orge – its parish church has a medieval carving of the deed being done. The dragon apparently residing in the local ‘Dragon’s Well’ and the next village being known as Wormsley – ‘worm’ or ‘wyrm’ being an alternate word for dragon.


The Light Beyond the Storm Chronicles: Book 1 
by A.L. Butcher 
Genre: Dark Fantasy Romance 


A beautiful young elven sorceress flees for her life in a dark world where magic is forbidden and elves are enslaved. A world in which her very existence is illegal. Watching her are the Order of Witch-Hunters; the corrupt organisation that rule Erana by fear and ignorance. An iron fist which itself is watched. As the slavers roll across the lands stealing elves from what remains of their ancestral home the Witch-Hunters turn a blind eye to the tragedy, and a story of power, love and a terrible revenge unfolds.
3rd Edition - revised and expanded.

*18+* age limit - this contains adult themes, including scenes of a sexual nature, violence, slavery and some profanity. 




The Shining Citadel
The Light Beyond the Storm Chronicles Book 2 


In a dark world where magic is illegal and elves live as slaves, a desperate elf and her human companion seek aid from the mysterious sorcerer, Archos and his lady, the sorceress Dii’Athella. Hoping to unearth the secrets of the Shining Citadel, lost for centuries in the mists of magic and time, they begin a dangerous and arduous journey. Could these secrets change the lives of an oppressed people or will such information bring about a worse fate?

Yet all is not as it first appears for the corrupt Order of Witch-Hunters watch from afar and one man’s obsession leads to a deadly trap. Avarice and betrayal are everywhere; who can be trusted? Creatures long thought dead rise in the darkness, and forgotten magic burns with a bitter flame.

Who makes the rules in this game of intrigue and lies? Shattered beliefs and unwelcome truths abound in an adventure filled with magic, passion, greed and revenge.

18+ rating - contains scenes of both sex and violence.
Extra warning - contains elves!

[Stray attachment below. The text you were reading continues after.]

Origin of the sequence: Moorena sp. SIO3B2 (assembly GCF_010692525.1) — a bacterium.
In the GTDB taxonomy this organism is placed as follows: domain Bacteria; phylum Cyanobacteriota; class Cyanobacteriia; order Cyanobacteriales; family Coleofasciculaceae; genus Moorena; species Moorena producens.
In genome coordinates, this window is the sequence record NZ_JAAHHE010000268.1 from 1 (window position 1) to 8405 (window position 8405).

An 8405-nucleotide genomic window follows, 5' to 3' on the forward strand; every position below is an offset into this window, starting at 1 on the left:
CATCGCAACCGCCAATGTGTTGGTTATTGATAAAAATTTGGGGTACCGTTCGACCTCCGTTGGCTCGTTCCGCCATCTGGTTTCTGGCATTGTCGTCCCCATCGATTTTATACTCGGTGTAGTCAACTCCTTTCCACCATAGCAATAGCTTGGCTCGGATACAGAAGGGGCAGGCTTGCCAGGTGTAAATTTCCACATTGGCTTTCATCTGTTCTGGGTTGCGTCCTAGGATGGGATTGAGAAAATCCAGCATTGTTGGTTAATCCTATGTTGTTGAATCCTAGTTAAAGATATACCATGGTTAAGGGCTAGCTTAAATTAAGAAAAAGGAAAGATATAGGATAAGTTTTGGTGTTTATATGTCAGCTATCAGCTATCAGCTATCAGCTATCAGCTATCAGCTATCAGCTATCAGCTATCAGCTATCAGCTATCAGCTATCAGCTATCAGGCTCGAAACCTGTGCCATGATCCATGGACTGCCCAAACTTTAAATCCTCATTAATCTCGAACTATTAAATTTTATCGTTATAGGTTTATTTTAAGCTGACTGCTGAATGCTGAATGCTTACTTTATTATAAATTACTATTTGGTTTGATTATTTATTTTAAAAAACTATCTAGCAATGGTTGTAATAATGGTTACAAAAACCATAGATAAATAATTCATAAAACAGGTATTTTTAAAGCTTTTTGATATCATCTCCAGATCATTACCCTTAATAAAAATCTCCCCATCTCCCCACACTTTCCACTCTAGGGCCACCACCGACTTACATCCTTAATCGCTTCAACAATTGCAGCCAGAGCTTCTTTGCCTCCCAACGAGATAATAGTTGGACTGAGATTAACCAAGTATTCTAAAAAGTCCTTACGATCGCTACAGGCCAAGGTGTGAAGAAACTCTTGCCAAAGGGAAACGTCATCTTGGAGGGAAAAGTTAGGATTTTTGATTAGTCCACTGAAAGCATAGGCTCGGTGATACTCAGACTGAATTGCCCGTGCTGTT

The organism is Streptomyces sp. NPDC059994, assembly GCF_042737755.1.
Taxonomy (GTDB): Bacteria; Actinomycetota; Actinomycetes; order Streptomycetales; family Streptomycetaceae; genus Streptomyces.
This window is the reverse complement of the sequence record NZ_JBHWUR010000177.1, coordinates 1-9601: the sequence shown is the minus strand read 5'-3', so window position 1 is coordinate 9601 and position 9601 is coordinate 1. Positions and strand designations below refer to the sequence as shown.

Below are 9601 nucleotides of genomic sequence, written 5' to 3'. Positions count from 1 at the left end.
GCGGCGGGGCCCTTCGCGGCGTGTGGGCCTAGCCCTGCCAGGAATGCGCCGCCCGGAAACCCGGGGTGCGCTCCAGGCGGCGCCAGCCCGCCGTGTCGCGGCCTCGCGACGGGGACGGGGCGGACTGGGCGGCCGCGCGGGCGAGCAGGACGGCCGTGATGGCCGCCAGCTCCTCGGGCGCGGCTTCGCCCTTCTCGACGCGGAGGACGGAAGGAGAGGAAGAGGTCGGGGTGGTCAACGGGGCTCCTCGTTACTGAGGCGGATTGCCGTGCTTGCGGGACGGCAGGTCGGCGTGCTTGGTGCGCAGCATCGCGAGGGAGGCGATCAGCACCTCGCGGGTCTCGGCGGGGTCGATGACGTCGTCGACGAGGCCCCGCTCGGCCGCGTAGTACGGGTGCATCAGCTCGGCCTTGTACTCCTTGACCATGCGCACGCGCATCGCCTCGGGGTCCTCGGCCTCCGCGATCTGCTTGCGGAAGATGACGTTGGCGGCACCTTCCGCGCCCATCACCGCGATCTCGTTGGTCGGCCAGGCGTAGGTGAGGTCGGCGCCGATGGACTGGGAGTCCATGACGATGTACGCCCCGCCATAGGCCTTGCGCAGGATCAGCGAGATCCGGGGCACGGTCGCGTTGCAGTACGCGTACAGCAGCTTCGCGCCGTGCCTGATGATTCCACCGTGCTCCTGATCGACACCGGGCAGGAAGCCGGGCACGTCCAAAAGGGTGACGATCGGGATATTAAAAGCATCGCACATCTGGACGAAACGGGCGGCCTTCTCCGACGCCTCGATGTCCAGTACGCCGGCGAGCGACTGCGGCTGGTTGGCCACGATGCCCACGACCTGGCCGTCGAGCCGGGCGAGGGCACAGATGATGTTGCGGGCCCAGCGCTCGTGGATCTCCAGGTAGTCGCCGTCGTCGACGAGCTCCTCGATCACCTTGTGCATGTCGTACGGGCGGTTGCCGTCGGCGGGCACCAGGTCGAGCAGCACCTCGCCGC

The Stolen Tower 
The Light Beyond the Storm Chronicles Book 3 


What stalks the land cannot be, but is.
Where magic is outlawed a troll Shaman calls from her deathbed to her heiress, Mirandra Var, daughter of the storm. Mirandra vows to find her missing kin, sort friend from foe, and claim the dangerous secrets guarded by unthinkable creatures. If she succeeds, she will become the leader of her tribe. If she fails there, will be no tribe to lead.

Please note 18+ rated. This contains scenes of violence and sexual situations. 





British-born A. L. Butcher is an avid reader and creator of worlds, a poet, and a dreamer, a lover of science, natural history, history, and monkeys. Her prose has been described as ‘dark and gritty’ and her poetry as ‘evocative’. She writes with a sure and sometimes erotic sensibility of things that might have been, never were, but could be.

Alex is the author of the Light Beyond the Storm Chronicles and the Tales of Erana lyrical fantasy series. She also has several short stories in the fantasy, fantasy romance genres with occasional forays into gothic style horror, including the Legacy of the Mask series. With a background in politics, classical studies, ancient history and myth, her affinities bring an eclectic and unique flavour in her work, mixing reality and dream in alchemical proportions that bring her characters and worlds to life.

She also curates for a number of speculative fiction themed book bundles on BundleRabbit.

Her short novella Outside the Walls, co-written with Diana L. Wicker received a Chill with a Book Reader’s Award in 2017 and The Kitchen Imps won best fantasy for 2018 on NN Light Book Heaven.

Alex is also proud to be a writer for Perseid Press where her work features in Heroika: Dragon Eaters; and Lovers in Hell – part of the acclaimed Heroes in Hell series. http://www.theperseidpress.com/





$20 Amazon 

Follow the tour HERE for special content and a giveaway!